Friday, April 1, 2011

The Pride of War

The rebels in Libya are in retreat again. Qaddafi’s tanks are bearing down on them. A boy of seventeen has come to fight with the rebels. He has only a knife. When asked how he will fight a tank with a knife, he looks heavenward and says Allah will show him the way. The reporter asks him if his mother knows he is there. She does, he says, smiling. She is proud of him.

I couldn’t help wondering how I would feel if he were my son. Would I be proud that he was going off to die? Would I think his death a necessary step along the way to freedom from tyranny? Instinctively, I think not. Losing a son who is still a boy would be too great a price. But if I were there, if I had lived under that oppression, I think I would feel that boy’s same desperate and reckless passion. I think I would fight. I might even be proud to have my son, even one so young and naive, fight with me. With knives, if that’s all we had.

The interview with that boy warrior was aired on PBS, in a segment in which a man and a woman, both intellectuals, debated whether the United States should arm the Libyan rebels. The man said yes. He said Qaddafi would kill them all otherwise. He said that with such a man there was no chance of a negotiated resolution. Pacifists, he said, think wolves are vegetarians.

The woman was no pacifist. She was from Liberia, where Charles Taylor ruled so ruthlessly. She knew tyranny. But she argued that it was one thing to seek NATO air strikes to protect civilians, and another to give arms to the civilians we are trying to protect. To children. There are uprisings in many Arab countries now. Will we send arms to them? She believes that something closer to a peaceful overthrow of a dictator is possible, a kind of strangulation. We should freeze his assets. Cut off his funding. Without money he could not last.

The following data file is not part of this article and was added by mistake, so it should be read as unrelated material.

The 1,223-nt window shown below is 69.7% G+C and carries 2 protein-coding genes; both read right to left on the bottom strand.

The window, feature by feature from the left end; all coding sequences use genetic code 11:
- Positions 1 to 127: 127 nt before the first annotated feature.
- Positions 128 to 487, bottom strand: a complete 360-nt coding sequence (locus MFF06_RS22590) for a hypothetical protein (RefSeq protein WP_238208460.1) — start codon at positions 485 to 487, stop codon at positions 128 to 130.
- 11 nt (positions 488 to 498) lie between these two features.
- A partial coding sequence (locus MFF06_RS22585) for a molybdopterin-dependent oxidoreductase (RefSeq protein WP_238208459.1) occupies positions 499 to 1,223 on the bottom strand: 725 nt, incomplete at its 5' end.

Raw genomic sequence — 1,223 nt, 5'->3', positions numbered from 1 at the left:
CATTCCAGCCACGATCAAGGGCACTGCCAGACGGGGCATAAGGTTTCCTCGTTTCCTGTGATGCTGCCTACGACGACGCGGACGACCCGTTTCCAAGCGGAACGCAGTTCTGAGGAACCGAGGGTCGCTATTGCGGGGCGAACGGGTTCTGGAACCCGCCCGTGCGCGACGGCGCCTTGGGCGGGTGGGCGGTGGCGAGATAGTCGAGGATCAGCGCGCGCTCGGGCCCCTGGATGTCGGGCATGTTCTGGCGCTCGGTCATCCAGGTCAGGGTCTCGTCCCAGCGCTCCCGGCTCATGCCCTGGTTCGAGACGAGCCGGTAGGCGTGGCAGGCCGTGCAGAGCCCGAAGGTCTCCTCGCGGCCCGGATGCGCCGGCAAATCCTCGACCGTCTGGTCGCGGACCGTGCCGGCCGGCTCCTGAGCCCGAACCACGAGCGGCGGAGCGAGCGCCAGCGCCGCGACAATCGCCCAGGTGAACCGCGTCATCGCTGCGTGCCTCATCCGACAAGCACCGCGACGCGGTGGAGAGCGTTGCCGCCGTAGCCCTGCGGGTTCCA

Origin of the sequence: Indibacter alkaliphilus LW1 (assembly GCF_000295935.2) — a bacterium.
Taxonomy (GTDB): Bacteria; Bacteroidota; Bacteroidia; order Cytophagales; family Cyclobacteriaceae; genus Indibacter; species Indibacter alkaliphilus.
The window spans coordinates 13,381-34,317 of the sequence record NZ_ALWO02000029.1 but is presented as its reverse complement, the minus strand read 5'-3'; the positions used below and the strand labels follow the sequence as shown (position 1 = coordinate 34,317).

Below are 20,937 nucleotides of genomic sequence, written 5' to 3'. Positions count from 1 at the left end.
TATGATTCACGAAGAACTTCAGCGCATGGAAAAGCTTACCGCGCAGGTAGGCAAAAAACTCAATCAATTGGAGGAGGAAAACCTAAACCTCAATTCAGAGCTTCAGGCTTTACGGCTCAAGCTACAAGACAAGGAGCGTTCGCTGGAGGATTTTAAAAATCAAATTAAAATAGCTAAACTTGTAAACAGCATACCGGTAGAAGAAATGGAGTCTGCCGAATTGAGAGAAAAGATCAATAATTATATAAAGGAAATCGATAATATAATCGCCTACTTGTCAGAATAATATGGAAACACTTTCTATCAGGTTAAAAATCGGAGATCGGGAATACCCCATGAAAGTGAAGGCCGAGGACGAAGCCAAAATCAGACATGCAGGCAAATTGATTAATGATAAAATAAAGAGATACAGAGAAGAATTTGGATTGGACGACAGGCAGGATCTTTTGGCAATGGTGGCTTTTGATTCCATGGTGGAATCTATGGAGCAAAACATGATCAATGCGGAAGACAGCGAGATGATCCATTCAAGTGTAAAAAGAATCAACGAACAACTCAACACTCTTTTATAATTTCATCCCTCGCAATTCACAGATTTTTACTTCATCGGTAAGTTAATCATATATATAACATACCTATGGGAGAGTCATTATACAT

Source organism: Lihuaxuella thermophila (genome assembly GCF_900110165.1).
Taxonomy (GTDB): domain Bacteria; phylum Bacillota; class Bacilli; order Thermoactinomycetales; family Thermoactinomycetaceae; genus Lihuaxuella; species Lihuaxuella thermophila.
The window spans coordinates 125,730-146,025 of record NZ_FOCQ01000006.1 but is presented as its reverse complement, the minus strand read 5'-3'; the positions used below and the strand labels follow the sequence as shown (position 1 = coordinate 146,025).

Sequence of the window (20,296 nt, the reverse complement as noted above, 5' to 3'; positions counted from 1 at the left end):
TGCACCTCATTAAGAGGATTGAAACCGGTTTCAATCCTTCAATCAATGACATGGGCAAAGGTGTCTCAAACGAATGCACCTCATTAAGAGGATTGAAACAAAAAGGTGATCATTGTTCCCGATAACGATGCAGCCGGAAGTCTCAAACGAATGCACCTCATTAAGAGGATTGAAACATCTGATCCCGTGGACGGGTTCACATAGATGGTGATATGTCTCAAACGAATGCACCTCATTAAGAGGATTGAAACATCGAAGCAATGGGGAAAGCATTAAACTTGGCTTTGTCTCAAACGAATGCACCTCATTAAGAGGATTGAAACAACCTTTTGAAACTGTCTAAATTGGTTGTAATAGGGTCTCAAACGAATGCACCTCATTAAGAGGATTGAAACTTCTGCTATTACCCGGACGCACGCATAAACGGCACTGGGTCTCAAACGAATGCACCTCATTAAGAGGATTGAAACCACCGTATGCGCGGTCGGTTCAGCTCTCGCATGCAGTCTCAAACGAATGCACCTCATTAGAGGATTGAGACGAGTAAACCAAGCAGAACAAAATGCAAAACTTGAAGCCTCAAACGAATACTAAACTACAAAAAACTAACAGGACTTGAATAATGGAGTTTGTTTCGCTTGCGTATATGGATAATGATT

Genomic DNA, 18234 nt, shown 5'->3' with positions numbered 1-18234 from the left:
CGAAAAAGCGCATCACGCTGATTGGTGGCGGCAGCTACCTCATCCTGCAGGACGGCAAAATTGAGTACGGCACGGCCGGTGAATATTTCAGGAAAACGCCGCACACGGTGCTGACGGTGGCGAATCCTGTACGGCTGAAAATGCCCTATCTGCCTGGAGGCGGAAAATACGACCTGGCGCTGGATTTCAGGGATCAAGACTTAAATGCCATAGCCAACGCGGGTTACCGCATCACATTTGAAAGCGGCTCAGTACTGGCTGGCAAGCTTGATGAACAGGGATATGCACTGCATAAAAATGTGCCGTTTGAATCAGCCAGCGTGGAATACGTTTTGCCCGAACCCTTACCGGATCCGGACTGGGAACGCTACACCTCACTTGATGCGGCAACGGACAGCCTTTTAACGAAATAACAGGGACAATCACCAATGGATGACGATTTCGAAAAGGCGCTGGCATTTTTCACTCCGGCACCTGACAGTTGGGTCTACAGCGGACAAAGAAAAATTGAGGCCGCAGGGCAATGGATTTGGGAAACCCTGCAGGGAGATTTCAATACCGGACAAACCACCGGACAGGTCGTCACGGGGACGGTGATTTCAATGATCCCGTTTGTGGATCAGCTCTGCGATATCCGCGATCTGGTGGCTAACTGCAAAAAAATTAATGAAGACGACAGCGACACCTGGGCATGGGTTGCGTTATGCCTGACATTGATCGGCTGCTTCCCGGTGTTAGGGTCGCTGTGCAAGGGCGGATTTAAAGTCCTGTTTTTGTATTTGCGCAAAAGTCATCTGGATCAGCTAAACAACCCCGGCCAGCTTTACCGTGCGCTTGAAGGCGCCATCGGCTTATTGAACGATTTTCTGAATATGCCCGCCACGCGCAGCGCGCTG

Both speakers made their cases well. Both were passionate and pragmatic. I don’t have a strong feeling about which one was right in this particular situation, but I do know that child soldiers are not the way forward. We have seen that in other countries in Africa in the past. Are seeing it still. We saw it in China with Mao’s Red Guard. Hitler’s Youth. When children fight the battles of their fathers, the damage is not just to them and those they kill, the greater damage is to the soul of civilization.

War, if it must be fought at all, is for adults.


  1. Sadly, when it comes to controlling natural resources, people - the most precious resource - become dispensable!